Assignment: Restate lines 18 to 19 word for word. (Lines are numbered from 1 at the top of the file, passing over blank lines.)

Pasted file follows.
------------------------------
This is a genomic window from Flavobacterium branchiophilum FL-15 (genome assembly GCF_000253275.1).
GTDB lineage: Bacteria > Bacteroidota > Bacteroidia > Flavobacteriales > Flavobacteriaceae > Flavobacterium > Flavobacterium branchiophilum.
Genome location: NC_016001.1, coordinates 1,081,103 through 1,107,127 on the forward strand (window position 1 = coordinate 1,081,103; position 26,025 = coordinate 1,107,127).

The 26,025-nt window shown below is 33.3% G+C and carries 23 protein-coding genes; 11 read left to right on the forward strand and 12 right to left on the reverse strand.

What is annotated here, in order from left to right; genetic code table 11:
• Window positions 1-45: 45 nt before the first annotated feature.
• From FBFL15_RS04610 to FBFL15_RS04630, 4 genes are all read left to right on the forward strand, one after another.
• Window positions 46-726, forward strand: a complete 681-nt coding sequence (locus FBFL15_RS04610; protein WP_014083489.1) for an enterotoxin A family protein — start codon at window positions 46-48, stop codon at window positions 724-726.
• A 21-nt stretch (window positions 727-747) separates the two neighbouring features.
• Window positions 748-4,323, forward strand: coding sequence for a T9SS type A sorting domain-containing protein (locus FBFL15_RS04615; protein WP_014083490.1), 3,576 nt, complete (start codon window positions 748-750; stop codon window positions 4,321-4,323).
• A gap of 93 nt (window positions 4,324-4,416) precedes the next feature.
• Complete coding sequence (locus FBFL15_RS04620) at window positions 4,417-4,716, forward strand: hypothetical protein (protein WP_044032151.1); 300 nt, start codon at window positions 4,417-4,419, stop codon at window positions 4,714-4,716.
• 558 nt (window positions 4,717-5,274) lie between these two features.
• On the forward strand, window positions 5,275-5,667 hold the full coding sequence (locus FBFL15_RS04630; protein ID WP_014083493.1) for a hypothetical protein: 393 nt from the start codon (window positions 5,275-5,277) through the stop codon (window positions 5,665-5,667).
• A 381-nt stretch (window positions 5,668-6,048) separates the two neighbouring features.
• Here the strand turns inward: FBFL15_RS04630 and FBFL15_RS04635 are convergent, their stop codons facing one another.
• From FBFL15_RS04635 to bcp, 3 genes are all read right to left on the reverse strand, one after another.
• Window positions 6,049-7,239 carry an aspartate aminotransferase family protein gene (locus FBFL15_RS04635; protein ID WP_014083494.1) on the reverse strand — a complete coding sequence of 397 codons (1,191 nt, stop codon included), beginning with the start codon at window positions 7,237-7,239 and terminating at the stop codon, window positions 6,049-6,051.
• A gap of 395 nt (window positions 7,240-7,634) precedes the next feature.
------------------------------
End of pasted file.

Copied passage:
• Window positions 6,049-7,239 carry an aspartate aminotransferase family protein gene (locus FBFL15_RS04635; protein ID WP_014083494.1) on the reverse strand — a complete coding sequence of 397 codons (1,191 nt, stop codon included), beginning with the start codon at window positions 7,237-7,239 and terminating at the stop codon, window positions 6,049-6,051.
• A gap of 395 nt (window positions 7,240-7,634) precedes the next feature.